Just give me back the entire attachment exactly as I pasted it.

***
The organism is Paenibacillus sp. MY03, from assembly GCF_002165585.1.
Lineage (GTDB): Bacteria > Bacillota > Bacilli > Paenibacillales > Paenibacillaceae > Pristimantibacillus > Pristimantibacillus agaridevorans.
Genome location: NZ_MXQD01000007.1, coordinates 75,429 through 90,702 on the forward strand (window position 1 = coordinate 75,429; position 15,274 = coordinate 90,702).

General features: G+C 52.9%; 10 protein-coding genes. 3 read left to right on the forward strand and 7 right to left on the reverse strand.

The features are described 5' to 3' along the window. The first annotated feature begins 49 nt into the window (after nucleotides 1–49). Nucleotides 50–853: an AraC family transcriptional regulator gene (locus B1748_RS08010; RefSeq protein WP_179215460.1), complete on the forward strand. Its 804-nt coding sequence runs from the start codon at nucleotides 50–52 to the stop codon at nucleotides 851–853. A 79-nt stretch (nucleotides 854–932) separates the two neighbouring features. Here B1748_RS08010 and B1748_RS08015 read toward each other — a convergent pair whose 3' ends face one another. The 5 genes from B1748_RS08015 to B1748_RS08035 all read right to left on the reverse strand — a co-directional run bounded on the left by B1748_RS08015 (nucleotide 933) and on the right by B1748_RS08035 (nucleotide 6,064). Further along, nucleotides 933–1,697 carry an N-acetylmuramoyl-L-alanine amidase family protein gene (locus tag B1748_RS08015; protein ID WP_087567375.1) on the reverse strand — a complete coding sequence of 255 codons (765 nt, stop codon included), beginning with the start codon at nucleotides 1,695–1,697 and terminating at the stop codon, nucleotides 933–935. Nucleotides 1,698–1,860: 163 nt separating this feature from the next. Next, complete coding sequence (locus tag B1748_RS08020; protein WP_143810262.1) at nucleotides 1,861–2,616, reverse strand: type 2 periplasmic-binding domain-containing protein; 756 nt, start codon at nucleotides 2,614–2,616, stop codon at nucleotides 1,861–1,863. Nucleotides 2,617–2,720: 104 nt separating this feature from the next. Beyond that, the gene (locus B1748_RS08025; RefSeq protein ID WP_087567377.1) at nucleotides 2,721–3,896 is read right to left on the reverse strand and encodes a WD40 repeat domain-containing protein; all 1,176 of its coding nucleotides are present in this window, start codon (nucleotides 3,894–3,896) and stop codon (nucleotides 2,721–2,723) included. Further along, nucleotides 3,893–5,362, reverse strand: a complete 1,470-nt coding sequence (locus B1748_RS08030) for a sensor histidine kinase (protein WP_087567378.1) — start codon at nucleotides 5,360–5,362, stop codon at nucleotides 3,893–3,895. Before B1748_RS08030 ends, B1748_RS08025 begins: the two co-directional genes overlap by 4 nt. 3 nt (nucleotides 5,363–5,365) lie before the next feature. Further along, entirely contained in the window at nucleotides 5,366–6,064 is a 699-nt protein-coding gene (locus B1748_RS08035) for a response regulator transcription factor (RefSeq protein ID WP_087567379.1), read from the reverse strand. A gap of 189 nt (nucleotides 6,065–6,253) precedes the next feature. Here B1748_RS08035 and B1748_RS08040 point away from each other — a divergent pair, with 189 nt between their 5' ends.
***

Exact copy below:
The organism is Paenibacillus sp. MY03, from assembly GCF_002165585.1.
Lineage (GTDB): Bacteria > Bacillota > Bacilli > Paenibacillales > Paenibacillaceae > Pristimantibacillus > Pristimantibacillus agaridevorans.
Genome location: NZ_MXQD01000007.1, coordinates 75,429 through 90,702 on the forward strand (window position 1 = coordinate 75,429; position 15,274 = coordinate 90,702).

General features: G+C 52.9%; 10 protein-coding genes. 3 read left to right on the forward strand and 7 right to left on the reverse strand.

The features are described 5' to 3' along the window. The first annotated feature begins 49 nt into the window (after nucleotides 1–49). Nucleotides 50–853: an AraC family transcriptional regulator gene (locus B1748_RS08010; RefSeq protein WP_179215460.1), complete on the forward strand. Its 804-nt coding sequence runs from the start codon at nucleotides 50–52 to the stop codon at nucleotides 851–853. A 79-nt stretch (nucleotides 854–932) separates the two neighbouring features. Here B1748_RS08010 and B1748_RS08015 read toward each other — a convergent pair whose 3' ends face one another. The 5 genes from B1748_RS08015 to B1748_RS08035 all read right to left on the reverse strand — a co-directional run bounded on the left by B1748_RS08015 (nucleotide 933) and on the right by B1748_RS08035 (nucleotide 6,064). Further along, nucleotides 933–1,697 carry an N-acetylmuramoyl-L-alanine amidase family protein gene (locus tag B1748_RS08015; protein ID WP_087567375.1) on the reverse strand — a complete coding sequence of 255 codons (765 nt, stop codon included), beginning with the start codon at nucleotides 1,695–1,697 and terminating at the stop codon, nucleotides 933–935. Nucleotides 1,698–1,860: 163 nt separating this feature from the next. Next, complete coding sequence (locus tag B1748_RS08020; protein WP_143810262.1) at nucleotides 1,861–2,616, reverse strand: type 2 periplasmic-binding domain-containing protein; 756 nt, start codon at nucleotides 2,614–2,616, stop codon at nucleotides 1,861–1,863. Nucleotides 2,617–2,720: 104 nt separating this feature from the next. Beyond that, the gene (locus B1748_RS08025; RefSeq protein ID WP_087567377.1) at nucleotides 2,721–3,896 is read right to left on the reverse strand and encodes a WD40 repeat domain-containing protein; all 1,176 of its coding nucleotides are present in this window, start codon (nucleotides 3,894–3,896) and stop codon (nucleotides 2,721–2,723) included. Further along, nucleotides 3,893–5,362, reverse strand: a complete 1,470-nt coding sequence (locus B1748_RS08030) for a sensor histidine kinase (protein WP_087567378.1) — start codon at nucleotides 5,360–5,362, stop codon at nucleotides 3,893–3,895. Before B1748_RS08030 ends, B1748_RS08025 begins: the two co-directional genes overlap by 4 nt. 3 nt (nucleotides 5,363–5,365) lie before the next feature. Further along, entirely contained in the window at nucleotides 5,366–6,064 is a 699-nt protein-coding gene (locus B1748_RS08035) for a response regulator transcription factor (RefSeq protein ID WP_087567379.1), read from the reverse strand. A gap of 189 nt (nucleotides 6,065–6,253) precedes the next feature. Here B1748_RS08035 and B1748_RS08040 point away from each other — a divergent pair, with 189 nt between their 5' ends.